The fight against match-fixing and the importance of clean sport are brought into sharp focus in Athens this week.
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UEFA joined forces with the Hellenic Football Federation (HFF), the Council of Europe, the International Olympic Committee, Interpol and the Greek National Platform for Sport Integrity (EPATHLA) to organise Sport Integrity Week, an international forum that brings together leading actors committed to combating the manipulation of sporting competitions.
For Angelo Rigopoulos, UEFA’s managing director of integrity and regulatory, the event is a unique platform to develop existing partnerships: "We are very proud to be co-organisers of this rare opportunity to bring together such a wide variety of key stakeholders. Between sports bodies, integrity officers, national platforms, law enforcement agencies and prosecutors, we identify common challenges, share intelligence, and discuss how to combat evolving threats to sporting integrity.
"UEFA plays a leading role in fighting match-fixing, but that is only possible with the collaboration and support of the organisations present here in Athens as well as our 55 member associations."
Protecting the future of sport
The Sport Integrity Week’s primary objective is to enhance national and transnational cooperation in addressing challenges and potential solutions.
Sophie Kwasny, head of the sport division at the Council of Europe, explained how protecting sport’s integrity is tantamount to preserving its future: "For sport to continue to bring joy, passion and educational values, people need to trust it. Combating match-fixing is central to that trust, and sport can only do that by working with police, regulators, and public authorities at both national and international levels."
From Monday to Wednesday, the organisers focused on capacity-building activities and workshops for delegates from Azerbaijan, Cyprus, Georgia, Greece, Israel, Malta, Romania and Türkiye. Participants include football integrity officers, representatives of the legal departments and the competent judicial bodies of football associations, law enforcement representatives and prosecutors, alongside representatives from national Olympic committees, national platforms and government ministries. The participants were able to exchange best practices related to anti-match-fixing activities, reflect on the current situation in each country, learn about recent trends and cases from dedicated expert speakers, and participate in practical exercises.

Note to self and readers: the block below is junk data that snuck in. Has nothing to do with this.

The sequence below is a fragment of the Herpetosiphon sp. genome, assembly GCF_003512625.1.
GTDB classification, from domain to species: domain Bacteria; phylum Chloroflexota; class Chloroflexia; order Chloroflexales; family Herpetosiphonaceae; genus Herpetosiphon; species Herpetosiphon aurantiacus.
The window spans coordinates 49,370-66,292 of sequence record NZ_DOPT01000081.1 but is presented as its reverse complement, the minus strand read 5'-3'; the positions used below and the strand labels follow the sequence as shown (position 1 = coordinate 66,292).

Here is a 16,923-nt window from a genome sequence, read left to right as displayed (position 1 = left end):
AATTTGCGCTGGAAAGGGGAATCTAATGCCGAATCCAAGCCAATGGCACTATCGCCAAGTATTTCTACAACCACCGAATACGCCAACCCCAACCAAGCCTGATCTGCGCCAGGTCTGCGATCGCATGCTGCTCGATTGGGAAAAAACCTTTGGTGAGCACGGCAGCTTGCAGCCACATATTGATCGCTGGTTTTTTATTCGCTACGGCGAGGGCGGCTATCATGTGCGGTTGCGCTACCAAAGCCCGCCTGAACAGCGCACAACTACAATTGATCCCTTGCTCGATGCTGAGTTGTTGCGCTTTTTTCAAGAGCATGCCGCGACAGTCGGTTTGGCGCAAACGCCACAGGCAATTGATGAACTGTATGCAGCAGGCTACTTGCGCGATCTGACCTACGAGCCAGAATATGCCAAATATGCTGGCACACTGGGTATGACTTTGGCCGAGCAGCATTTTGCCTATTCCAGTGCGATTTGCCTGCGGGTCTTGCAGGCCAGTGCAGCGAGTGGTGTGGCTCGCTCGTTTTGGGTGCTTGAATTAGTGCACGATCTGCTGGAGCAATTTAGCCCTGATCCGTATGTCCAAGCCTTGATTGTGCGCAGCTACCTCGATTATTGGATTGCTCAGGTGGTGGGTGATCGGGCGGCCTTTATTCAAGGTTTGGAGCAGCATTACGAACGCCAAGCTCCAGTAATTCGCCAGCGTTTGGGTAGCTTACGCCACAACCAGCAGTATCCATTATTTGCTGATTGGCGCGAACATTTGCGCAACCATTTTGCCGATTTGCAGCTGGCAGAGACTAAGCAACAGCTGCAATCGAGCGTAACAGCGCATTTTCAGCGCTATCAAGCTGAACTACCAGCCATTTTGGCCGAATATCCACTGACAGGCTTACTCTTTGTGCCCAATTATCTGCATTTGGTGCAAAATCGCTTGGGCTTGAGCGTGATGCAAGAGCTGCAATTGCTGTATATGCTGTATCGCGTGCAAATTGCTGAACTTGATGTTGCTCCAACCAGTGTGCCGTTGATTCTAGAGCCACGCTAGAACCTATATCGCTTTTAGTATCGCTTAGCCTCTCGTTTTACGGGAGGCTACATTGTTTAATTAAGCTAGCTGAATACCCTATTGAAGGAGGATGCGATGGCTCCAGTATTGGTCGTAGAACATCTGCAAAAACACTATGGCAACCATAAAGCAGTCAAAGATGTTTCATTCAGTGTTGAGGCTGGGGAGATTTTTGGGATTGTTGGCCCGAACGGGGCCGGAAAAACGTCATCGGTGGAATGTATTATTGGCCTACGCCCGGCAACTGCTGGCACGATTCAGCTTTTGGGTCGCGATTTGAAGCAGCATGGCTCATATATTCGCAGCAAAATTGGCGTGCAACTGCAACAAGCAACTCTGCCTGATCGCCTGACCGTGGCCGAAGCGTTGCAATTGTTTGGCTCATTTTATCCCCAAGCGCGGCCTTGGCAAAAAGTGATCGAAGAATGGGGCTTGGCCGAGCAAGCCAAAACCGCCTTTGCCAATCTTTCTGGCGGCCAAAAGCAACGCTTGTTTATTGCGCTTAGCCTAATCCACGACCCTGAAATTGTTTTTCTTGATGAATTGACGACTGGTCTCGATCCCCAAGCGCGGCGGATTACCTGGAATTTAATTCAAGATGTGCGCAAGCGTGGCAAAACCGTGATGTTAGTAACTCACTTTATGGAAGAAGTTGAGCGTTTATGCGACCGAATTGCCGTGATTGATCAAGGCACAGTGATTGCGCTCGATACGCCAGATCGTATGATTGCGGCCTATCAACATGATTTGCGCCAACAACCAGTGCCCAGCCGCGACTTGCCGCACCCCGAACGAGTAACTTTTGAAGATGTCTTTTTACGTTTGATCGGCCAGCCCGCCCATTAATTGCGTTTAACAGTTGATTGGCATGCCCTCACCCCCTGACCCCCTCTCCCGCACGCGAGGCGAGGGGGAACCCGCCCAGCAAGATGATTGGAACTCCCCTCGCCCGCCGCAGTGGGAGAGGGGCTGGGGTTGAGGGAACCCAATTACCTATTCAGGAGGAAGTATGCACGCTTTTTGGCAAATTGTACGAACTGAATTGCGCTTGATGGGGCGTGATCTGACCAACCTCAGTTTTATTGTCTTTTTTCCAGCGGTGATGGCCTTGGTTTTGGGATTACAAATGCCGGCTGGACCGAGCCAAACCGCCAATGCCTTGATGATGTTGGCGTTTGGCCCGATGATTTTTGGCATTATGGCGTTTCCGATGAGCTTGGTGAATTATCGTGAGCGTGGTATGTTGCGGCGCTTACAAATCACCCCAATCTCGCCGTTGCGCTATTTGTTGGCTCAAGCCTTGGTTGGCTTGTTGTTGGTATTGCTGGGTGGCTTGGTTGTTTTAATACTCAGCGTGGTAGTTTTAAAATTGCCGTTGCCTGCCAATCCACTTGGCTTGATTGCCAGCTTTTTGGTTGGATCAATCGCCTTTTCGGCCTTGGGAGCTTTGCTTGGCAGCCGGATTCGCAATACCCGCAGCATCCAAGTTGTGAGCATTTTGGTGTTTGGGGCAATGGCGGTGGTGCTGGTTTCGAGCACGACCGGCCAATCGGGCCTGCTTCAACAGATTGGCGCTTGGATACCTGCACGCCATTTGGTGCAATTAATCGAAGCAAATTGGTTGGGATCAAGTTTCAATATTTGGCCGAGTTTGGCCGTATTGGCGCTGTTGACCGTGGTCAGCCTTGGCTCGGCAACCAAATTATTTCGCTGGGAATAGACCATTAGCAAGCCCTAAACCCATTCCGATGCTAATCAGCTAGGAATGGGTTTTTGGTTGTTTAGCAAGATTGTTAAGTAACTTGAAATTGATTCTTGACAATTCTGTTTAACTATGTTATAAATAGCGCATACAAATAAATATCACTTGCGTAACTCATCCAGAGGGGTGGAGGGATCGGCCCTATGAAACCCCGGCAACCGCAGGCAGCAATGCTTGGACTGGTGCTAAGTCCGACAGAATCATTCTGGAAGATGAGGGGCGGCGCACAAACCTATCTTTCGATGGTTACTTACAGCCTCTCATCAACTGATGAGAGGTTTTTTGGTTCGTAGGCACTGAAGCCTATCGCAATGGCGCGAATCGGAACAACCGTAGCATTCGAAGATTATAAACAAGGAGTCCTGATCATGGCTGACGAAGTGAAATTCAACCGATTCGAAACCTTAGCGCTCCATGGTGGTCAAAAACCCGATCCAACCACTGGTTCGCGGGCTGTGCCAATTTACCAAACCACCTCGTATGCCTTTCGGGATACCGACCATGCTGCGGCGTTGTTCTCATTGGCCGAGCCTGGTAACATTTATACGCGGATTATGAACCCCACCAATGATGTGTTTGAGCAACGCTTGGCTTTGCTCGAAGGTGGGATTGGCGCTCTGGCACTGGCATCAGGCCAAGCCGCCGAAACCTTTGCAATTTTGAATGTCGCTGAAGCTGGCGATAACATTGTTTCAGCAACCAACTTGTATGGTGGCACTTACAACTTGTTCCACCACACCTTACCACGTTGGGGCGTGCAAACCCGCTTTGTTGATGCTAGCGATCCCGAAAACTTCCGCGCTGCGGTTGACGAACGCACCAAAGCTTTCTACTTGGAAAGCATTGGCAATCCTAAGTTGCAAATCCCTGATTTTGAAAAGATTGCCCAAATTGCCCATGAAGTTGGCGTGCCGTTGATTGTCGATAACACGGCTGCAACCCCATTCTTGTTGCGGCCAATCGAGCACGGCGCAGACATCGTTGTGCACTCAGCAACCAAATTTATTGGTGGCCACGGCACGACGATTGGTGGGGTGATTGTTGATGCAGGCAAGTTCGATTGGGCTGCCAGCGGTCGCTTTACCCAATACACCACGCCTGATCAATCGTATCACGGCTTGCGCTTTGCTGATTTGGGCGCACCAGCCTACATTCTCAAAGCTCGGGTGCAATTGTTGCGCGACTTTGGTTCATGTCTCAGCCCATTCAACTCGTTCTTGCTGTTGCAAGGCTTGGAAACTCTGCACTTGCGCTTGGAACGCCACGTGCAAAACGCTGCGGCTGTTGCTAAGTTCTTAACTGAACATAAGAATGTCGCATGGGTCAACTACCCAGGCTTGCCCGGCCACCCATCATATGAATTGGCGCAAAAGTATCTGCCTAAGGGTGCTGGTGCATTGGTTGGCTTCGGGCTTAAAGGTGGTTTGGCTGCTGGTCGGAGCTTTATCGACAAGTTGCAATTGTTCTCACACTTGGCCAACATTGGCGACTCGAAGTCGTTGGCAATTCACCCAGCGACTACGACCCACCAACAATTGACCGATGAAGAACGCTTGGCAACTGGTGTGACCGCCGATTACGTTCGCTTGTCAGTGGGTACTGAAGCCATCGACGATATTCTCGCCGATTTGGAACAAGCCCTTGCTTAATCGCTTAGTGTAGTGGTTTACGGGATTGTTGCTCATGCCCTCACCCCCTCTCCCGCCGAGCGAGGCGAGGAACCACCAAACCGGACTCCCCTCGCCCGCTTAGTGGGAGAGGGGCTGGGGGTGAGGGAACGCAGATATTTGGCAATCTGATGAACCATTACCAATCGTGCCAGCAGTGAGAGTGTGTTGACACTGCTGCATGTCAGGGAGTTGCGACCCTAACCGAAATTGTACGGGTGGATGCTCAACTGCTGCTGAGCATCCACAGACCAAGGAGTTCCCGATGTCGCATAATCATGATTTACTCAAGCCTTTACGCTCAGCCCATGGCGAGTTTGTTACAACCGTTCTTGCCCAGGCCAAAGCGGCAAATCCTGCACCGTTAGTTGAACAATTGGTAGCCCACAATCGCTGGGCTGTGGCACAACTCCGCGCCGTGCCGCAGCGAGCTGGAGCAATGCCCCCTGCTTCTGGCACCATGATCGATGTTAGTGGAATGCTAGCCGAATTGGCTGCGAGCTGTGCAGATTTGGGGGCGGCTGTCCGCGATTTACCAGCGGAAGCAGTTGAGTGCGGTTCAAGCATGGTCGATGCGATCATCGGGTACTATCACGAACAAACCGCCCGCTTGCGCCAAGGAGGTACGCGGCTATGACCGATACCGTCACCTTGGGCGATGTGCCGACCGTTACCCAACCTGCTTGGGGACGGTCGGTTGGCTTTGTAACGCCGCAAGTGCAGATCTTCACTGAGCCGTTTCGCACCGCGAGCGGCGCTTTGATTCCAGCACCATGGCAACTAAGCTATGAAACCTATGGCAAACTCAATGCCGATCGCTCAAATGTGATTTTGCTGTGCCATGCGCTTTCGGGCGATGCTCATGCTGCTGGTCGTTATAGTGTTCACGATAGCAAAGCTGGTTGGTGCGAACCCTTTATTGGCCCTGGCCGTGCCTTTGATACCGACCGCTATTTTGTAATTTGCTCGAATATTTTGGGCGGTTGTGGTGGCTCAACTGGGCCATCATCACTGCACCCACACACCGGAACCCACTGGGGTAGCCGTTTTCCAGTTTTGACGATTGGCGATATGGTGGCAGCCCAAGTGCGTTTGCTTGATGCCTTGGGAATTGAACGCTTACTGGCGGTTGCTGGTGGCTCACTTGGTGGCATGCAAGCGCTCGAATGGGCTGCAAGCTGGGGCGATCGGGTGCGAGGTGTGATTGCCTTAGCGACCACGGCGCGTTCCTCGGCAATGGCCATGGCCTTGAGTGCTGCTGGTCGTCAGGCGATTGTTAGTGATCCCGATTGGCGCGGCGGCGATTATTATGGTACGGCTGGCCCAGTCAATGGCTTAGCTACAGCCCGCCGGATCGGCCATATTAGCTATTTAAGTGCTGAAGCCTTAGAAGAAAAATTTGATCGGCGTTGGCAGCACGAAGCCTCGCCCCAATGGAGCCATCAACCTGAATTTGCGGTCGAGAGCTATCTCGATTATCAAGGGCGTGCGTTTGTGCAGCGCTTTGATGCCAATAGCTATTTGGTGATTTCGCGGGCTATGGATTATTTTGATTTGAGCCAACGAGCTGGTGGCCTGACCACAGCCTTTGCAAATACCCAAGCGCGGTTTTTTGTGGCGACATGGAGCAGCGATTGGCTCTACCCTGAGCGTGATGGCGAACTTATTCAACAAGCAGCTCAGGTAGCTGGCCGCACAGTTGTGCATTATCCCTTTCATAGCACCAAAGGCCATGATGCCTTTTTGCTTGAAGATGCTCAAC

A shared responsibility
Dieter Braekeveld, integrity in sport training officer at Interpol, underlined the importance of a unified approach: "Fighting match-fixing needs a shared understanding, a shared responsibility, and an environment of trust in which stakeholders can share information and knowledge. UEFA is playing an important role by proactively helping its member associations through the education of integrity officers and support for their investigations."
The programme also includes yesterday’s UEFA anti-match-fixing regional workshop, co-organised and hosted by the HFF. Tomorrow, Thursday, sees the seventh meeting of the Council of Europe’s Follow-Up Committee of the Macolin Convention, at which UEFA is among a number of international organisations with observer status, before the event concludes on Friday with the annual gathering of the EPATHLA.
For HFF integrity officer Dimitris Davakis, the benefits of Sport Integrity Week are clear: "Meetings like this help to reinforce relationships and forge a strong network of colleagues, which is an advantage when we work together on cases and other matters of common concern. UEFA’s assistance and support to national associations are key because only together can we defeat this common enemy."
Regional workshops at the heart of UEFA's strategy
The regional workshops are a new initiative introduced by UEFA in 2023 and form a key pillar of the anti-match-fixing action plan approved by the UEFA Executive Committee in 2021. The core aim is to foster regular engagement between the integrity officers of UEFA’s 55 member associations and to enhance the cooperation of stakeholders at national level.
The first three workshops have taken place in Kosovo, Lithuania and now Greece over the course of this year, gathering together football and judicial representatives from 22 national associations. Next year, the initiative will continue with workshops in Gibraltar, Portugal and Belgium in March, April and November respectively, with the aim of involving the remaining 33 UEFA members.
The workshops operate alongside a comprehensive education and awareness programme implemented in all 55 UEFA member associations. Aimed at young players taking part in UEFA competitions, the education sessions will be integrated into the regulations for UEFA’s HatTrick development programme as from next summer.